Prolonged mechanical and physiological changes in the upper extremity following short-term simulated power hand tool use.
Department of Biomedical Engineering, University of Wisconsin, Madison, WI 53706, USA.
This study investigated in-vivo changes in upper limb dynamic mechanical properties and magnetic resonance imaging (MRI) parameters following short-term power hand tool operation. Previous studies have found reduction in mechanical properties following short-term power tool usage at long build-up times. This study advances that work by having participants operate a simulated pistol grip power hand tool and evaluating changes in mechanical properties, strength, discomfort level and MRI prior to tool operation and daily for 3 d after tool operation. Twenty-four participants were randomly assigned to operate a simulated power hand tool for either a high peak reaction force of 123 N (peak torque=8 Nm, build-up time=250 ms) or at a low peak reaction force of 5 N (peak torque=2 Nm, build-up time=50 ms). Subjects operated the tool for 60 min at the rate of six times per min. A reduction in stiffness (27%, p<0.05) was observed 24 h after tool operation for the high force group and this change persisted (26%, p<0.05) up to 72 h after tool operation. Similar changes were not observed for the low force group. No changes were observed in mass moment of inertia, damping, isometric strength and damping for either group (p>0.05). There was a signal intensity increase (12%, CI 19%, 5.06%) in the supinator muscle MRI for both groups 24 h after tool operation but only the high force group remained elevated (10%, CI 13.7%, 0.06%) 72 h after tool operation. Persistent short-term changes in mechanical and MRI parameters at high force levels could indicate increased strain on the upper limb and may negatively affect ability to react during rapid forceful loading of the upper limb. This research can ultimately lead to better ergonomic interventions through quantitative power hand tool design guidelines and work practices based on understanding the damaging effects of exposure to specific levels of reaction force, build-up time and repetition, as well as providing new outcome measures for epidemiological studies.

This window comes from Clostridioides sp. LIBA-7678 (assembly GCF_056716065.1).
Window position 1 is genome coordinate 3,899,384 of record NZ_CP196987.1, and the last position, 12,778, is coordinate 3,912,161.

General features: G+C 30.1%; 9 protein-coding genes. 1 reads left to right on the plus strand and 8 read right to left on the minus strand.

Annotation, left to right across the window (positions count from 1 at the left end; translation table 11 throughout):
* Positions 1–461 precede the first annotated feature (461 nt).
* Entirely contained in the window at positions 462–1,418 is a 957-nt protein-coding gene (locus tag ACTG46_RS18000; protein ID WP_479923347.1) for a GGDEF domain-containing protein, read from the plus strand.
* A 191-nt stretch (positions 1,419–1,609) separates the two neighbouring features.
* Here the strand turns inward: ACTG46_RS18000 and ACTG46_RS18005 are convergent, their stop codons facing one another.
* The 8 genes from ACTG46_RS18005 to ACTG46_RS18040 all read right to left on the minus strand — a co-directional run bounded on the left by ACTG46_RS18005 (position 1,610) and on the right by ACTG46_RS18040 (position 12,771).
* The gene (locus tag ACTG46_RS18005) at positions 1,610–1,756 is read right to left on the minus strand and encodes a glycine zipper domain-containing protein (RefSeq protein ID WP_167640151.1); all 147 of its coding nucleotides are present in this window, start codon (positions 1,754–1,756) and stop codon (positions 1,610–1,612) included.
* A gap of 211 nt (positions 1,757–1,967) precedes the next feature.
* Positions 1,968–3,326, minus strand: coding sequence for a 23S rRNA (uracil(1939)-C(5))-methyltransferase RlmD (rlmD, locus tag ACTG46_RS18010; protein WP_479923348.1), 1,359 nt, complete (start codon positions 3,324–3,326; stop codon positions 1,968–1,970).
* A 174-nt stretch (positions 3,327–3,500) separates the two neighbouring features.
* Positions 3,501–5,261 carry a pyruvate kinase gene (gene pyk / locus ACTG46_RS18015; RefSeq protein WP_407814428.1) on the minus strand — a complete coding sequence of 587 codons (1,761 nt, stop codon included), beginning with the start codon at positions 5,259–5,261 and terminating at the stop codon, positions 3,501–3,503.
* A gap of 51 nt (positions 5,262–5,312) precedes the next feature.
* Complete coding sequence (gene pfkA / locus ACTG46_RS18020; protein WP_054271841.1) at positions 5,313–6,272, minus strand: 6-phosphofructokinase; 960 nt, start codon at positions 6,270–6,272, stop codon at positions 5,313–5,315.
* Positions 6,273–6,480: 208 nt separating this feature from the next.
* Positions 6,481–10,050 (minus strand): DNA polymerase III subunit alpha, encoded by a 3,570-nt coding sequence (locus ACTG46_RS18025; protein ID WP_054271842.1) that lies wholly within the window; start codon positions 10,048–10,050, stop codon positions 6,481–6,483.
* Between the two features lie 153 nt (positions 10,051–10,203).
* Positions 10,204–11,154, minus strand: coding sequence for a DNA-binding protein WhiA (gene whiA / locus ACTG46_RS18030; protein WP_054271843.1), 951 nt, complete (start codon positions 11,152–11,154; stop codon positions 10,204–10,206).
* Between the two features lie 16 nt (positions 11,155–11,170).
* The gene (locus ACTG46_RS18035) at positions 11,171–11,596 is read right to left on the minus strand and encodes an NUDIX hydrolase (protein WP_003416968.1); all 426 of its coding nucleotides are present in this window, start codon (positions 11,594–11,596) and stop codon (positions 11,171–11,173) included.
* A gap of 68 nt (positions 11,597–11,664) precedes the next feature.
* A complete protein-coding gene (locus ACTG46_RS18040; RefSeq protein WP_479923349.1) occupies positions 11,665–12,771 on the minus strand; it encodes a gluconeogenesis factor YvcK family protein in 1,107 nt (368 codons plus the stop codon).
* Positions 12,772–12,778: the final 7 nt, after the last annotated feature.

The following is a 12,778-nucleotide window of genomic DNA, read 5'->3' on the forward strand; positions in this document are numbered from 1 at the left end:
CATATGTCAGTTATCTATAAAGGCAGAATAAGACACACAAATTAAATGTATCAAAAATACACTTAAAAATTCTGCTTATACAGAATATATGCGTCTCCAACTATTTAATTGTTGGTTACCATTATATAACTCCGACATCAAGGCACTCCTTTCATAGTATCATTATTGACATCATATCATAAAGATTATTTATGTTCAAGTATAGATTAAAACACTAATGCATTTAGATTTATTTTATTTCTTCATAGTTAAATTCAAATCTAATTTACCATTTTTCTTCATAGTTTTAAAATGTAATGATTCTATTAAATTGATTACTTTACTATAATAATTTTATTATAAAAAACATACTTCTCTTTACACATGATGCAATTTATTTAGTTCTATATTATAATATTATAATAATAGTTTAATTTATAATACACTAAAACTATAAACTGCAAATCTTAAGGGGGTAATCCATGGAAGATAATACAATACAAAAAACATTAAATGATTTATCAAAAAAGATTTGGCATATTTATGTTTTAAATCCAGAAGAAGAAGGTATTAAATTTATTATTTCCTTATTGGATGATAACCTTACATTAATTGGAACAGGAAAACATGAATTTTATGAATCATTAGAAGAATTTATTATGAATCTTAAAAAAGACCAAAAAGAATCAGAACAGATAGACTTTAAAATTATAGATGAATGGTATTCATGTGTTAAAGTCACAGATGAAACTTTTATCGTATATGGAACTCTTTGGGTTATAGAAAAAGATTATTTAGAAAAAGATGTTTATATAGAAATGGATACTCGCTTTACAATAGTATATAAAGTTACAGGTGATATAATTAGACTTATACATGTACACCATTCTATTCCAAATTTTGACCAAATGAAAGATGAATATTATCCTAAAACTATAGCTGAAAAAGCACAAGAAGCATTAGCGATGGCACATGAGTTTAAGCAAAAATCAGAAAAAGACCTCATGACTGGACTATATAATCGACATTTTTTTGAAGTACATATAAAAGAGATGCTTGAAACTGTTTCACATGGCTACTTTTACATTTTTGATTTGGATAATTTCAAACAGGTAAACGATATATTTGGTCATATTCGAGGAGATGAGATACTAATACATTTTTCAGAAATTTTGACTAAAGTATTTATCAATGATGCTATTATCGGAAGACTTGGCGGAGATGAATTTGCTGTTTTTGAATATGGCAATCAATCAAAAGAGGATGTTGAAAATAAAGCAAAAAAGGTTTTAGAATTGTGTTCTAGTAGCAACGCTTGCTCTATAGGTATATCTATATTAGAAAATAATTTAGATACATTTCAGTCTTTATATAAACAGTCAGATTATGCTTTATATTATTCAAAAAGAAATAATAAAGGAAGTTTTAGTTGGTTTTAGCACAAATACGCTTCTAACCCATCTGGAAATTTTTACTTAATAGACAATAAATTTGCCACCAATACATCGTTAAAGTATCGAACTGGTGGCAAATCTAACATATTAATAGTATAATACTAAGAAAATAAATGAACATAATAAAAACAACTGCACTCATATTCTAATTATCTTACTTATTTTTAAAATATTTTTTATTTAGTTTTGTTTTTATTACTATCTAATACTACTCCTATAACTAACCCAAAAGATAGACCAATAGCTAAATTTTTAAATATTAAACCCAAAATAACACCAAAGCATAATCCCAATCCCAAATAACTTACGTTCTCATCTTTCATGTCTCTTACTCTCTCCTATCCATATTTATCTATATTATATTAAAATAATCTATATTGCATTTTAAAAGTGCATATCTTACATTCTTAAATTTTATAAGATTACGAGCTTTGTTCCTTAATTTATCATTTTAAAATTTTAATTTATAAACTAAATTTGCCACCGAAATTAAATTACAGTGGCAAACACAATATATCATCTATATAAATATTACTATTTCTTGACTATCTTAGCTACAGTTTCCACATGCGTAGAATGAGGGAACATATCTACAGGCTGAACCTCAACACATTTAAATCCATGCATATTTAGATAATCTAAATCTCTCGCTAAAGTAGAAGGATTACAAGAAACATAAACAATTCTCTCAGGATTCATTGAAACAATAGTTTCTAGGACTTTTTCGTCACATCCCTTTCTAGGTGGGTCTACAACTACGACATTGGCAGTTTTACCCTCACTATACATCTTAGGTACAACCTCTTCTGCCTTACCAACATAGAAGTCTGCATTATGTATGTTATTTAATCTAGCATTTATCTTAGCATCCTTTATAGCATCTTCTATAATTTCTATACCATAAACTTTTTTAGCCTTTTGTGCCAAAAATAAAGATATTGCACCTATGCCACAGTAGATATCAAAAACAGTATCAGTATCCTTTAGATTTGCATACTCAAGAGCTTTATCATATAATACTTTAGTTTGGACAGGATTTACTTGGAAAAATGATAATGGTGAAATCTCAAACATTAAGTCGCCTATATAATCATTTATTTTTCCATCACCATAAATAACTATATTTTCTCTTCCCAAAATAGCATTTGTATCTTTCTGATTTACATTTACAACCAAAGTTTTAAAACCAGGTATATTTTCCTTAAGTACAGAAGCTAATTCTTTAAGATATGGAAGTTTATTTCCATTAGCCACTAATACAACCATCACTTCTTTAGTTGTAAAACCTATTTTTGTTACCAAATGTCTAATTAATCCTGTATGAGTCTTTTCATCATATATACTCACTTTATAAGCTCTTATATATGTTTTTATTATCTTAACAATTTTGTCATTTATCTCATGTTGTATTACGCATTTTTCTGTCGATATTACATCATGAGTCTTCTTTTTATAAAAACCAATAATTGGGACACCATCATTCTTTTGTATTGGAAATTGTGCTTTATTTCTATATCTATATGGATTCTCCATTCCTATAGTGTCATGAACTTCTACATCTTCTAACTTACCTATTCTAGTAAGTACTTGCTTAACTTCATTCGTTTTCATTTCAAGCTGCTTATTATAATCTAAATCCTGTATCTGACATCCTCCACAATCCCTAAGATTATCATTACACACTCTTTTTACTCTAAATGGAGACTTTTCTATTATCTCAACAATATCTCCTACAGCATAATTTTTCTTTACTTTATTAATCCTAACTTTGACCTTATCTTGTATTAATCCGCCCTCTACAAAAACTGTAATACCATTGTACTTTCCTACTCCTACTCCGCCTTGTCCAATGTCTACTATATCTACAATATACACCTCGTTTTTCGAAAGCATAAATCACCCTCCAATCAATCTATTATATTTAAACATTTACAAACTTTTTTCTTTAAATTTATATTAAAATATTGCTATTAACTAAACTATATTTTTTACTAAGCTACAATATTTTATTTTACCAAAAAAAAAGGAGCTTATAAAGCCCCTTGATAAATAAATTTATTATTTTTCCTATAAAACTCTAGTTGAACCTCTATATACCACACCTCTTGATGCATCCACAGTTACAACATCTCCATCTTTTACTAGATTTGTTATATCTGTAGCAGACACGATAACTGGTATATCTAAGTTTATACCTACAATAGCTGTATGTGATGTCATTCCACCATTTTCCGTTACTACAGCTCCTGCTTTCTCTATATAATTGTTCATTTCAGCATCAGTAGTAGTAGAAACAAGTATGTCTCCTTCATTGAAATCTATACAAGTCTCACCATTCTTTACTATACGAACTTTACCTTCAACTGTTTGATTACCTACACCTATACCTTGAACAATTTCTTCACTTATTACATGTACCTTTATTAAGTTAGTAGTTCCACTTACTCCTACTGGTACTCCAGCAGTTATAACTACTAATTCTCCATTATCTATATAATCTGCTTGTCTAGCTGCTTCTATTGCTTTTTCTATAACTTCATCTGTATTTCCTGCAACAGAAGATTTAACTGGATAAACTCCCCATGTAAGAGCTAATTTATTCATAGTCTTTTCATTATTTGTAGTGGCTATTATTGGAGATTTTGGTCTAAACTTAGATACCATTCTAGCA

Motor training of upper extremity with functional electrical stimulation in early stroke rehabilitation.
Balgrist University Hospital, Spinal Cord Center, Zurich, Switzerland. firstname.lastname@example.org